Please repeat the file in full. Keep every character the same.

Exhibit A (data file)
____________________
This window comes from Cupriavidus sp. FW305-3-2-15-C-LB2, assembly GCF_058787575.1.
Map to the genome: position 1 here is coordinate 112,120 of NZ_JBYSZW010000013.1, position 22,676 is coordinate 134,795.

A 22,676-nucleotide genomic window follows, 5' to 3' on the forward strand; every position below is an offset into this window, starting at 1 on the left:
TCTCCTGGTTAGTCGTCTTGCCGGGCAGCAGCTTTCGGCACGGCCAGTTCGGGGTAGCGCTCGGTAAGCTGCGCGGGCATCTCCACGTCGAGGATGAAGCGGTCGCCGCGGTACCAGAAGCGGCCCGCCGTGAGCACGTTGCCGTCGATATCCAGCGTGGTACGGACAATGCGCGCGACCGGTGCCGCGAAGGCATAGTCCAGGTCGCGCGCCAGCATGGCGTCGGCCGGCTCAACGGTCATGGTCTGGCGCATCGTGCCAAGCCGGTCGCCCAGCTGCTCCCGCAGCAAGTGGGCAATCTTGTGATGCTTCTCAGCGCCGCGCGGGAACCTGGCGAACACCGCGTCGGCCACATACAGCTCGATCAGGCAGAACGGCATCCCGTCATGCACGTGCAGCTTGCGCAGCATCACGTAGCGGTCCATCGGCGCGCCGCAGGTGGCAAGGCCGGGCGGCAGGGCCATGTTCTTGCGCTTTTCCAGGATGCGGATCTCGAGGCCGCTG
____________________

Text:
This window comes from Cupriavidus sp. FW305-3-2-15-C-LB2, assembly GCF_058787575.1.
Map to the genome: position 1 here is coordinate 112,120 of NZ_JBYSZW010000013.1, position 22,676 is coordinate 134,795.

A 22,676-nucleotide genomic window follows, 5' to 3' on the forward strand; every position below is an offset into this window, starting at 1 on the left:
TCTCCTGGTTAGTCGTCTTGCCGGGCAGCAGCTTTCGGCACGGCCAGTTCGGGGTAGCGCTCGGTAAGCTGCGCGGGCATCTCCACGTCGAGGATGAAGCGGTCGCCGCGGTACCAGAAGCGGCCCGCCGTGAGCACGTTGCCGTCGATATCCAGCGTGGTACGGACAATGCGCGCGACCGGTGCCGCGAAGGCATAGTCCAGGTCGCGCGCCAGCATGGCGTCGGCCGGCTCAACGGTCATGGTCTGGCGCATCGTGCCAAGCCGGTCGCCCAGCTGCTCCCGCAGCAAGTGGGCAATCTTGTGATGCTTCTCAGCGCCGCGCGGGAACCTGGCGAACACCGCGTCGGCCACATACAGCTCGATCAGGCAGAACGGCATCCCGTCATGCACGTGCAGCTTGCGCAGCATCACGTAGCGGTCCATCGGCGCGCCGCAGGTGGCAAGGCCGGGCGGCAGGGCCATGTTCTTGCGCTTTTCCAGGATGCGGATCTCGAGGCCGCTG